First of all, I want to thank all the guys in Sweden for keeping us up to date on the aftermath of the creditor’s meeting. The news came in thick and fast and once again, Saab’s United was the place for non-Swedes to keep pace with what happened, when it happened. I’m extremely thankful for your input.
So….with the creditors and the court satisfied that Saab have good prospects for the future, is there any further reason for the Swedish government to continue holding out on loan guarantees??
Remember, the Swedish government is a creditor too, and was represented in the court by a taxation representative.
I hope they push hard for these loan guarantees now. It’ll make finding a serious, quality buyer that much easier.
On buyers, it seems the Automotive News and Autoblog reports about Saab having 20 interested buyers were true.
My most recent correspondence with Saab was via a communique received last Friday and at that time, they were still only talking about 10 buyers.
It’s a great result for Saab, though, to have so many people to deal with. I hope they’re all bringing something good to the table.
There’s been some conjecture about whether Saab can make 130,000 sales again in the near future. I definitely think they can, but it’s going to take some bold product decisions and pricing to do it. With GM’s legacy costs off Saab’s back, though, Im confident they can.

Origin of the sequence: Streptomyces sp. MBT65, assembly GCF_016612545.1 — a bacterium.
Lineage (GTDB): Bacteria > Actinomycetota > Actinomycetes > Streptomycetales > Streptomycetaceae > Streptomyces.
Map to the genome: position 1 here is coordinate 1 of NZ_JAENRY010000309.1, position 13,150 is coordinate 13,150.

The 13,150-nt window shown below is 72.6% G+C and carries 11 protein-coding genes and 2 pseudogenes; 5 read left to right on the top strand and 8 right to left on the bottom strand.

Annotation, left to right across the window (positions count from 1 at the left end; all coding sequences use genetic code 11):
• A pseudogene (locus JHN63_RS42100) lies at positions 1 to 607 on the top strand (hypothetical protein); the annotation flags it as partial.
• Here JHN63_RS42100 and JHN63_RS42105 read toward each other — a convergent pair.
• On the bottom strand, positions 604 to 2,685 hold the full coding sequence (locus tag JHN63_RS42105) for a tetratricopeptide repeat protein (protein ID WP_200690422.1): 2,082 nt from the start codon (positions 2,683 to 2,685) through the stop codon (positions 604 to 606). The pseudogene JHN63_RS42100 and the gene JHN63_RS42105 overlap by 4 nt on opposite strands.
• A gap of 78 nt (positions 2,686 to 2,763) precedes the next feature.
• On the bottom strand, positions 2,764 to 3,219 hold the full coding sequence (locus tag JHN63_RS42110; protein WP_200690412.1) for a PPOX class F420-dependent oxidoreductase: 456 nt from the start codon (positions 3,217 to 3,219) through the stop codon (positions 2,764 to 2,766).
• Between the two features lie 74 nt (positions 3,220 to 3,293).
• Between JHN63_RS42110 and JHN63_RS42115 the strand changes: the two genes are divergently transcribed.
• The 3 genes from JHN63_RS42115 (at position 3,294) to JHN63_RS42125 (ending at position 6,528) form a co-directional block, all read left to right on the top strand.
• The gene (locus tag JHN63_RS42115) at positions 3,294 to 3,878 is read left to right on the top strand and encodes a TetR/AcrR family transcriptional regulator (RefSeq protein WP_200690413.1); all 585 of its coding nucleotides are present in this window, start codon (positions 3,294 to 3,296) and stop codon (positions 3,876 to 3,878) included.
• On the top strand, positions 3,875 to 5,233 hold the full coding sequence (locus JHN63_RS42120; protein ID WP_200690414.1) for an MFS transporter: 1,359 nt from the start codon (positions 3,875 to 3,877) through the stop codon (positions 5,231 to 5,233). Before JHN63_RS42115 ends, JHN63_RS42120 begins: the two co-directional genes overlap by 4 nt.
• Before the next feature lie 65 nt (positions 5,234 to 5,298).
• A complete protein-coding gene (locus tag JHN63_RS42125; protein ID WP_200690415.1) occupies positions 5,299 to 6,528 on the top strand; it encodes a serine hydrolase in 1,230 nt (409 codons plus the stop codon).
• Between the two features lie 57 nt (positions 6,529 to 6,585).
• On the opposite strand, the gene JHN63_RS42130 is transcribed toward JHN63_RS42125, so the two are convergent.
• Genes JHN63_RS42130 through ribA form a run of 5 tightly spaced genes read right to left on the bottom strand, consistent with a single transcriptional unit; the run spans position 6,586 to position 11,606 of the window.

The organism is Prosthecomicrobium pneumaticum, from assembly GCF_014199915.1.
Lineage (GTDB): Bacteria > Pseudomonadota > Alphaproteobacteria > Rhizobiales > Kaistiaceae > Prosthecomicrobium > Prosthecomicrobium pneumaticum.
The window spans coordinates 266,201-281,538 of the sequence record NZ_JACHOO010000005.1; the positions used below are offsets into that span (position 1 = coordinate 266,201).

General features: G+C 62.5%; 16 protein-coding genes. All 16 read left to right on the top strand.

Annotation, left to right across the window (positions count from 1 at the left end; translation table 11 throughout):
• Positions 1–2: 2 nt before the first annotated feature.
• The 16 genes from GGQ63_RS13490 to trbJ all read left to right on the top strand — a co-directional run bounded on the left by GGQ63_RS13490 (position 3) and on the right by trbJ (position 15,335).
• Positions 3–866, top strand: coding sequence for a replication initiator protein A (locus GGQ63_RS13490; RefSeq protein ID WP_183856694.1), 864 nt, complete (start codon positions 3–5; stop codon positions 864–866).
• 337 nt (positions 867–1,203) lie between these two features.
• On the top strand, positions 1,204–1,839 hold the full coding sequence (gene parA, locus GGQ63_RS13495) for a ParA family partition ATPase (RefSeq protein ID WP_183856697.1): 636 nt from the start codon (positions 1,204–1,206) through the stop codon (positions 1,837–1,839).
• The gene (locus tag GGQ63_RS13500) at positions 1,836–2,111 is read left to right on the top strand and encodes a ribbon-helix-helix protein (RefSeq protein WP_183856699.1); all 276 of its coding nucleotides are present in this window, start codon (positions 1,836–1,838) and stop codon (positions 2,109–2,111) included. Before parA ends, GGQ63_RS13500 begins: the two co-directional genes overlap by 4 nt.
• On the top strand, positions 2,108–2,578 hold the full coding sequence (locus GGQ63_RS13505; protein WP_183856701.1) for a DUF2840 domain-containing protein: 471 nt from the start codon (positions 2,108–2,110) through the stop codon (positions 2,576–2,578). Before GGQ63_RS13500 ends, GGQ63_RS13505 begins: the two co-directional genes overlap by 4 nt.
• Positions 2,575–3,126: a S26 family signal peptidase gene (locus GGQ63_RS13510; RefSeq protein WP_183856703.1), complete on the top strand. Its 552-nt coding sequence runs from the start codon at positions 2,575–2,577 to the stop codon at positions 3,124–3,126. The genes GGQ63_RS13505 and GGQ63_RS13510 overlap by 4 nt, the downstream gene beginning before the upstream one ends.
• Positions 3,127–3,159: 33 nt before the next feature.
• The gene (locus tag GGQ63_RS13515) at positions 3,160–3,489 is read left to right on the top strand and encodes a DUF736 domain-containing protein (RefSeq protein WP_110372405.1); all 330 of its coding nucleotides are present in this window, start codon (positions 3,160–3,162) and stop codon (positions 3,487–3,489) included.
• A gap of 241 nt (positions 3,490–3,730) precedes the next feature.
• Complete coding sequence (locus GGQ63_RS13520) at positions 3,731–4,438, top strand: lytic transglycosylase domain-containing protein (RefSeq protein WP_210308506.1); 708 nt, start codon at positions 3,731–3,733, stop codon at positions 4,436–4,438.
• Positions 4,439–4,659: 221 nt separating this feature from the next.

IIRC, the last really good sales year was 2007. Back then, the 9-7x was doing well in the States, but the real reason for the sales bump was the 60th Anniversary models, which featured fantastic equipment at very keen prices.
It’s that sort of product decision, combined with a new Saab 9-5 and new Saab 9-4x, that can bring Saab back to 130,000 and hopefully beyond (a TTiD/XWD combination wouldn’t hurt, either).
Speaking of bold decisions….
How much would a half-page ad in the New York Times or the Boston Globe cost?
I’d love to see Saab tell its important markets that it’s here to stay. Big bold adverts in key market news publications would really send a message.
Coverage of the meeting and the outcome:
Automotive News (sub):
A senior tax authority official, representing the Swedish state, as well as a representative of GM, which is also one of the chief creditors to Saab, told the court they supported the plan.
Lofalk said that about 20 potential buyers are looking at the company and that a deal is expected to be completed in June.
“So far, short descriptions of Saab, so-called teasers, have been sent out and comprehensive contacts have been undertaken with different interest parties,” he said….
….Lofalk said in a court filing that a concentration of production and the launch of new models would boost capacity utilization at the company while efficiency measures lowered its breakeven level to an annual production rate of 130,000 vehicles.
“Saab also expects a positive cash flow already in 2011 as well as good returns at a production level of 150,000 cars,” Lofalk said.
It expected volumes to be lower in 2009 and 2010 than in 2008, when Saab built 93,000 cars, but should make 150,000 cars by 2011, owing to three new models that would be rolled out this year and next.
Lofalk said the life cycle of Saab models had been “far too long.”
“Saab aims to have shorter life cycles for its products in the future and thereby have more modern cars” to compete in the European premium segment, he said.